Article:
Today – January 23rd is the 200th birthday of Alexander Cunningham, who is the solely responsible for uncovering the greatness of Ancient India.This is a mini account of the life and times of Alexander Cunningham.
At the age of 21, he led an archaeological exploration at Sarnath near Varanasi at his own cost, opening up a hitherto unknown chapter of India’s history. Years later, he institutionalized his legacy in the form of Archaeological Survey of India or ASI (estd.1861). His painstakingly produced reports of the ASI remain a testimony to his stupendous labor and research. The rock solid reputation of his works could not be undermined even by the modern ‘nationalist’ critics of Orientalism. They might criticize William Jones and Max Muller but leave Alexander Cunningham (1814-1893) alone without criticism, but also without praise.
Major-general Alexander Cunningham was born on January 23, 1814 in London. He was the second of the three sons of Scottish poet Allan Cunningham. His elder brother Joseph Davey Cunningham (1812-1851) is best known as the author of History of Sikhs (1849). Alexander Cunningham arrived in India in 1833 as second lieutenant of Bengal Engineering Corps. Those were the last days of Orientalism in India, initiated by Warren Hastings in 1782. Many ill-informed critics of British today accuse that the British tried to ramrod westernisation in India. The reality is that from Warren Hastings to William Bentick, the British had promoted an elitist Sanskrit education. The British established Government Sanskrit College (1791) in Varanasi and Sanskrit College (1823) in Calcutta, both of which continue to function till date. English education colleges like Hindu College (estd.1817) in Calcutta and Elphinstone College (1834) in Bombay, contrarily, were founded on Indian initiative with Indian money.
The British Orientalists like William Jones, Horace Hyman Wilson, Henry Thomas Colebrooke, Brian Hodgson, Jonathan Duncan etc. were linguists/philologists who tried to reconstruct the various aspects of Indian history. James Prinsep was a numismatist and antiquarian who first deciphered Brahmi/Kharoshti script, paving the way for reading the rock and pillar edicts of Emperor Ashok (third century BC). Alexander Cunningham who apprenticed under James Prinsep plunged into archaeology. Archaeology was then a new discipline in India, which was destined to reshape the historiography.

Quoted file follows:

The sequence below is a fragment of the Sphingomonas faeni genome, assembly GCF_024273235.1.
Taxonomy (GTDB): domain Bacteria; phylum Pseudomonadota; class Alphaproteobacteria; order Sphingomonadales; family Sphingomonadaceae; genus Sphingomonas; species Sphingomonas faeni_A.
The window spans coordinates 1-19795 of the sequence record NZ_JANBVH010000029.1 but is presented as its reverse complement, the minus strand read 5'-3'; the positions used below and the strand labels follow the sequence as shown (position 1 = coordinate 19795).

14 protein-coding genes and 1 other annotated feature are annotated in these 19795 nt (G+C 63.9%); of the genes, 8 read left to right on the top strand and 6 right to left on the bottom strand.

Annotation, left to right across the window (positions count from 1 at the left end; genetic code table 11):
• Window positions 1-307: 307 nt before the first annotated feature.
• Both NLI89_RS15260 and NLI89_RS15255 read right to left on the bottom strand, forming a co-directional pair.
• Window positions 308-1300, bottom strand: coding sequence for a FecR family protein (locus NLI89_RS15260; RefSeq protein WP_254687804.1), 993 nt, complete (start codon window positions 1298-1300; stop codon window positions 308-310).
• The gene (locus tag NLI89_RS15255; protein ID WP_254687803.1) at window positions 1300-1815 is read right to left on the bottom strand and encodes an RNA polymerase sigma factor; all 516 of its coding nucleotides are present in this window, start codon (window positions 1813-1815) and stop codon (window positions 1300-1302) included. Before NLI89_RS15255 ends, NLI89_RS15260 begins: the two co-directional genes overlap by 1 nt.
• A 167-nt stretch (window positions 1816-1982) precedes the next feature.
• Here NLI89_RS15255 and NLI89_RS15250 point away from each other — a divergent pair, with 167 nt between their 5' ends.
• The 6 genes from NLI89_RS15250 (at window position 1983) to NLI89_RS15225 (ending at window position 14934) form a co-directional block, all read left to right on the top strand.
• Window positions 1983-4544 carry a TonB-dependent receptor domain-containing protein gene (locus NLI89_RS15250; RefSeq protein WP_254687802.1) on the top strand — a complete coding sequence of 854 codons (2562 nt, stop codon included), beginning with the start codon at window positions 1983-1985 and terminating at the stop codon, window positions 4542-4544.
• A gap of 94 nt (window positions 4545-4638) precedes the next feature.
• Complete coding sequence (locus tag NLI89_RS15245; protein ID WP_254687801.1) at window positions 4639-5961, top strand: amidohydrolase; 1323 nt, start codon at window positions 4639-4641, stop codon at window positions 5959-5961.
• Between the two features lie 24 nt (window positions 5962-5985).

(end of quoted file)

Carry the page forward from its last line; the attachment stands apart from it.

In 1835, Macaulay’s Anglicism had triumphed over Orientalism in education policy. The British found it prudent to promote English language for which groundswell existed in India. The official support to the study of Indian heritage virtually ended. It was during this time that Major Markham Kittoe (1808-1853) and Alexander Cunningham acted as the keepers of the flame. In 1847, Alexander Cunningham acted as the Chief of Commission on Ladakh-Tibet boundary with Captain Henry Stratchey and Dr Thomson in 1847. Alexander Cunningham visited Kashmir’s temples and was also in active service of the engineering corporations. He was a part of the Second Anglo-Sikh War (1845) and the battles between Chilianwala and Gujarat (1848). He was the chief engineer of Burma (1856-58) and the North-West Province, now called Uttar Pradesh (1858-1861). But, archaeology remained his obsession.
During 1840-42, Alexander Cunningham worked coins of Greek and Indo-Scythian kings of Bactriana, Ariana and India. In 1851, with Lieutenant Maisey, he explored a large number of Buddhist stupas in Bhilsa (Madhya Pradesh). In 1854, Alexander Cunningham published a notice on “Coins of Indian Buddhist Satraps with Greek Inscription”. He was also in touch with James Ferguson whose monograph ‘Illustrations of Rock-Cut Temples of India’ (1845) was path breaking. The catastrophic Muslim invasions during the medieval ages had razed scores of temples and Buddhist monasteries. Buddhism, unlike Jainism, had completely been lost in mainland India. Alexander Cunningham set out to rediscover that gilded age. Building on his findings at Sarnath, he travelled across northern and central India to find the remnants of ancient edifices/structures below the soil. He recapitulates their history in combined four volumes of reports (1862-63-64-65) which was published after ASI was established.
In November, 1861, a new phase began in Cunningham’s career as an Archaeological Surveyor. Lord Canning commissioned the establishment of the ASI. In the ensuing years, a string of ancient cities like Taxila and Saugala in Punjab, Srughna, Ahichchatra, Kaushambi and Sravasti in Uttar Pradesh and Nalanda in Bihar were discovered.
Between 1866 and 1870, Cunningham stayed in England during which he published an account “Coin of an Indian Prince Sophytes, a contemporary of Alexander”. He returned to India as the Director General of ASI on January 1, 1871. During the following 15 years he produced 11 volumes of report of archaeological survey. He retired on September 30, 1885 after a service of around 50 years in India. But even in the remaining eight years of life, he produced several more volumes of ASI report. Alexander Cunningham placed ancient Indian history on terra firma with his Herculean efforts. He left behind the ASI to take his pursuit of exhuming Indian history ahead. It is, however, a pity that no biography of the great antiquarian hero has written till date. As Indians, we owe it to him.
Reference and Source: Priyadarshi Dutta – NitiCentral